Court rejects agency worker's claim to be an employee
Being fully integrated into an employer’s business, where you act and look like a ‘permie’, does not dictate that you are that company’s employee, judges have signalled to agency workers.
Protections due to an employee, it follows, may not be entitled to an agency worker, even if that worker has been found by an employment tribunal to be “absorbed” by the employer.
This interpretation, handed down by three Appeal court judges, effectively defeats Andrew Tilson, an agency worker who has fought hard to pin unfair dismissal on his end-user.
To be successful, the engineer had to prove he was an employee, on a contract of service, of the end-user, Alstom Transport, from August 2004 until he was asked to leave in 2006.
Unusually, the EAT substituted its decision (rather than remitting back to the ET), prompting the Court of Appeal to hear the case because Tilson claimed that the EAT was wrong.
Hearing the initial findings of the Appeal judges, specifically those from Lord Justice Elias, the technical worker must have let out a sigh of relief, as they sounded in his favour.
“Absent any agency arrangements, there can be no doubt that even if there were no express contract, one would readily be implied given this working relationship," Justice Elias said.
"To all intents and purposes the appellant was performing work in just the same way as any other employee would do.
"Moreover, the mutual obligations of work for pay, coupled with the significant degree of control, manifestly satisfy the test for determining whether there is a contract of service”.
But Tilson’s relationship with his agency, Morson Human Resources, was "complex," and involved his services being provided to Alstom through a third party, Silversun Ltd.
(Silversun verbally agreed with Tilson to pay him his salary less 3%, and it was noted that the contractual relationship between the two parties was a payment mechanism, nothng more.)
“Although a casual observer might have assumed that Mr Tilson was one of their [Alstom’s] employees, in fact he was not,” the judge added. “Indeed, it was his choice that he should not be.”
This point about choice, which clearly shows the intent of the parties was that there should not be a contract between them, was key in helping the court to determine what they were asked to: whether there was a need to imply a direct contract between Tilson and Alstom.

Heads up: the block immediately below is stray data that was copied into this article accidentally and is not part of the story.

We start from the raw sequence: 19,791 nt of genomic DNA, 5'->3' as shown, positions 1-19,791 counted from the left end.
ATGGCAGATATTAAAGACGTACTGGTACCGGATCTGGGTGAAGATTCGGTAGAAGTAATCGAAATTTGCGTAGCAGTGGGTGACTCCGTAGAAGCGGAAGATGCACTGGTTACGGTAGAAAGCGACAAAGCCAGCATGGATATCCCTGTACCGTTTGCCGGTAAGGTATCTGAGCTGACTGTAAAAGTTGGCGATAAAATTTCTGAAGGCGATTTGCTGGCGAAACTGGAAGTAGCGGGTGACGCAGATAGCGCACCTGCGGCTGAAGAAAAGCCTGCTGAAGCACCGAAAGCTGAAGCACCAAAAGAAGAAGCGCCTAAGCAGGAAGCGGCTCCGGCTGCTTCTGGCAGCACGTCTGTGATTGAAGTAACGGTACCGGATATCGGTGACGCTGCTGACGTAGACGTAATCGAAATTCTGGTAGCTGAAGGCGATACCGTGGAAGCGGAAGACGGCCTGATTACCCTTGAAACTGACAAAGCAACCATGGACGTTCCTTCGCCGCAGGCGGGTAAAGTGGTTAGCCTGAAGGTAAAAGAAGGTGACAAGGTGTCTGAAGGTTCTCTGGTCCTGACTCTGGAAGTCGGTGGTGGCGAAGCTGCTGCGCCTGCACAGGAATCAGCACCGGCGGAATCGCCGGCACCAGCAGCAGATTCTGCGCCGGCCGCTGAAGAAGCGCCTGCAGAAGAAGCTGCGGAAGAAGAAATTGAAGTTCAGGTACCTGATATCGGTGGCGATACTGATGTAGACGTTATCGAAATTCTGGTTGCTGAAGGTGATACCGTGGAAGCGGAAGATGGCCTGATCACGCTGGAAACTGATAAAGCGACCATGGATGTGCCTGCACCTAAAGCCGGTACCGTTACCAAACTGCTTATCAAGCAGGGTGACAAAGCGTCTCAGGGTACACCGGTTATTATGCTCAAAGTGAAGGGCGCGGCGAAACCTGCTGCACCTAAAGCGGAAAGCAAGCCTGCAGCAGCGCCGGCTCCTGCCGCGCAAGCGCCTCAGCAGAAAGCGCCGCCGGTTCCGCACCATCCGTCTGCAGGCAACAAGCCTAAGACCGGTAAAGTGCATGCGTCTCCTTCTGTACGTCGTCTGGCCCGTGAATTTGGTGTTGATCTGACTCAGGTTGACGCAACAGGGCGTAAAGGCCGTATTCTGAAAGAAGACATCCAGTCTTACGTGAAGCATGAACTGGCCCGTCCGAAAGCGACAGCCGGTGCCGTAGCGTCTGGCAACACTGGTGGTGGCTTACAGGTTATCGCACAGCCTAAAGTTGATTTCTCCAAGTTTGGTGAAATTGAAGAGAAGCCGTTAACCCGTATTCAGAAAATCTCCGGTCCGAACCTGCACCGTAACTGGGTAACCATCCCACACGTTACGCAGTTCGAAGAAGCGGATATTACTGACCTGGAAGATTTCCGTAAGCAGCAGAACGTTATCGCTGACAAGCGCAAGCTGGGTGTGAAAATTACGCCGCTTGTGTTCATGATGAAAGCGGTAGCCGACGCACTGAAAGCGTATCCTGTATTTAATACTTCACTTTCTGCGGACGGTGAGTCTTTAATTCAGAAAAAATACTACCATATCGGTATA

Employment status experts Bauer & Cottrell explained: “This case shows that Mr Tilson chose to enter into these contracts to provide his services to the end client.
“Indeed, he at one point refused an offer of permanent employment on the basis that he earned ‘a significantly higher rate of pay’ [and paid a lower rate of tax] under the arrangements.”
And while the judges accepted that Tilson was ‘part and parcel’ of Alstom, which controlled his work, they suggested that being integrated into an end-user organisation is the reality of the agency relationship.
“In most cases it is quite unrealistic for the worker to provide any satisfactory service to the employer without being integrated into the mainstream business, at least to some degree, and this will inevitably involve control over what is done and, to some extent, the manner in which it is done,” the CoA ruled.
“The degree of integration may arguably be material to the issue whether, if there is a contract, it is a contract of service. But it is a factor of little, if any, weight when considering whether there is a contract in place at all.”
So, had the judges been assessing Tilson under IR35, Alstom’s ‘control’ that he was subject to could have tipped the hypothetical contract towards being one ‘of services,’ but for their narrower purpose, it serves as a moot point.
The Appeal judges concluded, therefore, that it is a mistake to assert that “because someone looks and acts like an employee, it follows that in law he must be an employee.”
An agency worker having to apply to a client staff manager before being permitted to take annual leave, as Tilson had to, is “not sufficient to justify the implication of a contract.”
In the ruling , Justice Elias added: “In my view, there is no legitimate basis to imply a contract on these facts, even when considered cumulatively.
"In my judgment the only proper inference is that the parties would have acted in exactly the same way if there had been no contract”.
The Court also heard that there was” no common intention or desire that there should be a contract between these parties [the worker and the end user] or at least, not on the wage rates the appellant [Tilson] was receiving.”